Adobe Illustrator files (.ai) are actually PDF files. You may have noticed that the Illustrator Options dialog (see Figure 19.24) that appears after a Save As is similar to, but far simpler than, the Export To PDF or Save As PDF dialogs found throughout the Creative Suite.

Figure 19.24. After choosing File, Save As, the Illustrator Options dialog appears.

Like PDF files created in almost any other fashion, Illustrator files may embed the fonts used in the document to style text. Embedding ensures that others who try to print the document can print it, even if they don't have the same fonts installed on their computers. In most cases, others will also be able to edit the type without the need to install the font.

Without font embedding, trying to print or edit a document without the correct fonts installed causes font substitutionthe computer chooses a different (often hideously different) font to show in place of a missing one. As you might expect, font substitution can lead to recomposing of your type, including oversetting type that previously fit within its area, and, with some substituted fonts, even render the text completely unreadable.

Fonts embedded in Illustrator documents are, by default, subsetted. Subsetting is the process of including in the file only the glyphs or characters in use. For example, a document including every letter from AY may be edited without the need to install the font as long as Z is not required for editing, because the outline necessary to draw the Z in that font was omitted during subsetting.

When fonts are embedded, that additional data is included in the document, increasing its file size on disk. The primary purpose of embedding is to facilitate output and collaboration; the primary purpose of subsetting is to reduce file size and complexity. The setting for the Subset Fonts When Percent of Characters Used Is Less Than option in the Illustrator Options dialog determines the percentage of glyphs that must be used before Illustrator embeds the outlines and information necessary to print all glyphs in the font, used or not. The lower the percentage, the more likely the entire font(s) will be embedded, increasing file size and potentially complicating printing or other operations.

Regardless of the percentage of subsetting, entire fonts are not embedded in either Illustrator native files or PDFs. Only their outlines and certain other information needed to draw the fonts on screen and print them to a high-resolution output device are included as part of the document; most of the computer code and font structure information that actually comprises a font are left out. Therefore it is impossible to extract sufficient data from an Illustrator native or any PDF file to reconstruct a working font. The safety this brings to type foundries (font designers and manufacturers) is what has enabled the widespread adoption of font embedding in native Illustrator and PDF files.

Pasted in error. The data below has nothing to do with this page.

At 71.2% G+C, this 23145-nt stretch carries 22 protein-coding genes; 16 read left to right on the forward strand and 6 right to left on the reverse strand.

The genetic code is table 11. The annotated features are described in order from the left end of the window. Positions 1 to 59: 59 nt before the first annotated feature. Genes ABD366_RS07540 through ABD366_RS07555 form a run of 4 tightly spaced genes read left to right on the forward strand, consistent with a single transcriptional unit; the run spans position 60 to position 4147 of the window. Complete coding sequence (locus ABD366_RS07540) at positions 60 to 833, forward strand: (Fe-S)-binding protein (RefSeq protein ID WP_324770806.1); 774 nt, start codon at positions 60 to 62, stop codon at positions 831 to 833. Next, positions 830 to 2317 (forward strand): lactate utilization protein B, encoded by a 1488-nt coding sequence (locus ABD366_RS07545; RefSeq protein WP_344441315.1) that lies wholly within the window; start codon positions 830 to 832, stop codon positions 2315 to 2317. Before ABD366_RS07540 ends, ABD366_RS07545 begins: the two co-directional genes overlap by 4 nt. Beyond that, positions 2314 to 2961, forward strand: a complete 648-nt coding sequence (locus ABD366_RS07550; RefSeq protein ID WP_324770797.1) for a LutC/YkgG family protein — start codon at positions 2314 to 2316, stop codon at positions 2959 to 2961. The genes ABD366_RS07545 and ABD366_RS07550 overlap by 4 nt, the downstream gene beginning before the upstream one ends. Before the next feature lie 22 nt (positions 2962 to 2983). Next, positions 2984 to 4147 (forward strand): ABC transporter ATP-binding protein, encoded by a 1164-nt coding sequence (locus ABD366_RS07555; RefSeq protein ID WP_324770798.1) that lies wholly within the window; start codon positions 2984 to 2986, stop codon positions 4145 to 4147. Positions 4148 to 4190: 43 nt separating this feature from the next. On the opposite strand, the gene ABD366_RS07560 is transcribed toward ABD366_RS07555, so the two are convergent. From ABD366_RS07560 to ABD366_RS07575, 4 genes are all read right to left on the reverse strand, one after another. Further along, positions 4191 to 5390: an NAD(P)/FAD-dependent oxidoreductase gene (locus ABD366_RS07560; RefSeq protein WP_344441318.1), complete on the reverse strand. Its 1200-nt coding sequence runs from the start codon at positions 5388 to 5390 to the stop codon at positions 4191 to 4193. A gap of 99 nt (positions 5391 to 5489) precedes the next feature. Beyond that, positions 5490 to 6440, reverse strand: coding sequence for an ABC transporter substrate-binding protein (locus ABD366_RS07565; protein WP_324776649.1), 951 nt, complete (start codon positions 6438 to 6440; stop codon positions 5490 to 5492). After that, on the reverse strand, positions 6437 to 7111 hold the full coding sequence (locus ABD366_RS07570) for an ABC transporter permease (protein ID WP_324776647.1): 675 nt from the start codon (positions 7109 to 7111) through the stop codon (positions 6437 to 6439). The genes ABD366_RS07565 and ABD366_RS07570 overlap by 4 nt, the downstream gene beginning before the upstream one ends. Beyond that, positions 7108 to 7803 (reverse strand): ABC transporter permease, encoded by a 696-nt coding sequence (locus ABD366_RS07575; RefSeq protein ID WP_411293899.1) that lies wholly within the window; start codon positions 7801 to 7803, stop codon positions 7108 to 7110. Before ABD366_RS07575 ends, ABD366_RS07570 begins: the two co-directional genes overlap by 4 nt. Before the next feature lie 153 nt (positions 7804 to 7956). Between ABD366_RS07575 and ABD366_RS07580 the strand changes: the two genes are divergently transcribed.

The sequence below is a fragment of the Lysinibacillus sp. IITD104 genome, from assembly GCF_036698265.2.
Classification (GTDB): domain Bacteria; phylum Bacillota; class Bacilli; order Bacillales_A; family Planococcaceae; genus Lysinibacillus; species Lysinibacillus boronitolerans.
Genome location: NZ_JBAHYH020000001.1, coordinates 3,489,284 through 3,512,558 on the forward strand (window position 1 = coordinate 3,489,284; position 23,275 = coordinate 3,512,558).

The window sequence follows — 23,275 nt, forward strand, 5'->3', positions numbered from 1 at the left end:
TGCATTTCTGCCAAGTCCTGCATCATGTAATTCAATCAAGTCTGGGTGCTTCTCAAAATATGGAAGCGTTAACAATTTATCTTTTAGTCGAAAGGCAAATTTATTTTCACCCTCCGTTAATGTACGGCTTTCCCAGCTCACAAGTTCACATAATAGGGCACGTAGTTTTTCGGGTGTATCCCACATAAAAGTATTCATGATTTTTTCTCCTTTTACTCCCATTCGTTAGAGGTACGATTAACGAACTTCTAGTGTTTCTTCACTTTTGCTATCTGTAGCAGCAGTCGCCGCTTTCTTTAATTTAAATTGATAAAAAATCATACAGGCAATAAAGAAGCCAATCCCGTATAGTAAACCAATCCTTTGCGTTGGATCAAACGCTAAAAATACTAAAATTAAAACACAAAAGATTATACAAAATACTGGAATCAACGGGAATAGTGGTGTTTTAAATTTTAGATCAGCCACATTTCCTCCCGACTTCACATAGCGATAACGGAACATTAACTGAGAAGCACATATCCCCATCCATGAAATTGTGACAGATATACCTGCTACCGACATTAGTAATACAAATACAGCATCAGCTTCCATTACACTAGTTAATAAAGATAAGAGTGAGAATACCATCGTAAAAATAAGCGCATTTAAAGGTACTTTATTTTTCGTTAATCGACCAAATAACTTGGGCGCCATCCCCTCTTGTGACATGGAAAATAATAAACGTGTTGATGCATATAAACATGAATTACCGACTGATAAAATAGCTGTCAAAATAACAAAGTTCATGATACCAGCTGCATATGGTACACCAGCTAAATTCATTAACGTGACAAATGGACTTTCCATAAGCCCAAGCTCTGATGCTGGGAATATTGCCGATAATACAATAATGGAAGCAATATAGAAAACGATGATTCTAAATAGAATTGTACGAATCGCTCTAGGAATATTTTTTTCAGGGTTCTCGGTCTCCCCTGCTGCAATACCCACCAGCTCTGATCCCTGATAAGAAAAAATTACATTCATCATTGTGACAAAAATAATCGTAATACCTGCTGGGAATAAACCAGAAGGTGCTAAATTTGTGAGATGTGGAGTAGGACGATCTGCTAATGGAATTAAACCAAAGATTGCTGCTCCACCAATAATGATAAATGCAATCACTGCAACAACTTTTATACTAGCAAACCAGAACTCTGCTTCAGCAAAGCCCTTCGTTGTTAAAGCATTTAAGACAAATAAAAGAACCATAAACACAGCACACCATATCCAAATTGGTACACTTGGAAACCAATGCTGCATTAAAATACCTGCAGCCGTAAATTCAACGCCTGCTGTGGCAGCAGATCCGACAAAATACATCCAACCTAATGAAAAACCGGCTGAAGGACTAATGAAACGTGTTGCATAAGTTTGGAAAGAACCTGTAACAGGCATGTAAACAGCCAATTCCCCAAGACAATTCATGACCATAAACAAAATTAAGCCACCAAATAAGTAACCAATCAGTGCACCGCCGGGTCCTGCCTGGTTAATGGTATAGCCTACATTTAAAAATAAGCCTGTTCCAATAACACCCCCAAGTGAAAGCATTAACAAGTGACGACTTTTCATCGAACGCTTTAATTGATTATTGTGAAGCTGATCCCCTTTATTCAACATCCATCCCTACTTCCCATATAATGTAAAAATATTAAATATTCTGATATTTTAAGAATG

Checking Spelling

Because Illustrator has the capability of typesetting large quantities of type, it also needed a way to check spelling. On the Edit menu is the Check Spelling command. Select it and up pops the Check Spelling tool (see Figure 19.25).

Figure 19.25. Illustrator's Check Spelling tool (with options shown).

The spell checker reads and evaluates all visible and editable text in the document, whether point type, area type, or type on a path. It operates similarly to a word processor's spell check tool, showing an unrecognized word, that word in context, and replacement suggestions. Check Spelling also highlights the unrecognized word on the artboard.

In the Check Spelling dialog is the context area, in which the unrecognized word appears along with several of the words surrounding it for context. Below that is the list of suggestions for the current unrecognized word. The following buttons and check boxes are also available (if Options are shown):

  • Start: To initiate a spell check, click the Start button.

  • Ignore: Ignore the current instance of the unrecognized word and move on to the next unrecognized word or instance.

  • Ignore All: Ignore all instances of the current unrecognized word and move on to the next unrecognized word.

  • Change: Replace the unrecognized word with the currently highlighted suggestion.

  • Change All: Replace all instances of the unrecognized word with the currently highlighted suggestion.

  • Add: Add the unrecognized word to the dictionary, making it a recognized word.

  • Repeated Words: Flag repeated wordsfor example, the the red fire engine.

  • Uncapitalized Start of Sentence: Have Check Spelling alert you if it finds a sentence that begins with a lowercase letter.

In the Ignore section, tell Illustrator what not to checkWords that Are All Uppercase, Words with Numbers (in them), and Roman Numerals (for example, XXII).

When the spell check is complete, click the Done button.

Special Edition Using Adobe Creative Suite 2
Special Edition Using Adobe Creative Suite 2
ISBN: 0789733676
EAN: 2147483647
Year: 2005
Pages: 426
Authors: Michael Smick

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